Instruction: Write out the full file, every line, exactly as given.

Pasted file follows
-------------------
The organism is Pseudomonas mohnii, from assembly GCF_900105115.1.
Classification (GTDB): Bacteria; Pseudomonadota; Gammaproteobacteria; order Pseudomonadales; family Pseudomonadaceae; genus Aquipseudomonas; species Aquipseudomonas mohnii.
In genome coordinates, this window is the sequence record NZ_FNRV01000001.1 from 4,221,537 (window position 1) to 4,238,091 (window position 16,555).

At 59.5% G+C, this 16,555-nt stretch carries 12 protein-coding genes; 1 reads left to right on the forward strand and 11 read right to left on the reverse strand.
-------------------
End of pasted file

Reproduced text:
The organism is Pseudomonas mohnii, from assembly GCF_900105115.1.
Classification (GTDB): Bacteria; Pseudomonadota; Gammaproteobacteria; order Pseudomonadales; family Pseudomonadaceae; genus Aquipseudomonas; species Aquipseudomonas mohnii.
In genome coordinates, this window is the sequence record NZ_FNRV01000001.1 from 4,221,537 (window position 1) to 4,238,091 (window position 16,555).

At 59.5% G+C, this 16,555-nt stretch carries 12 protein-coding genes; 1 reads left to right on the forward strand and 11 read right to left on the reverse strand.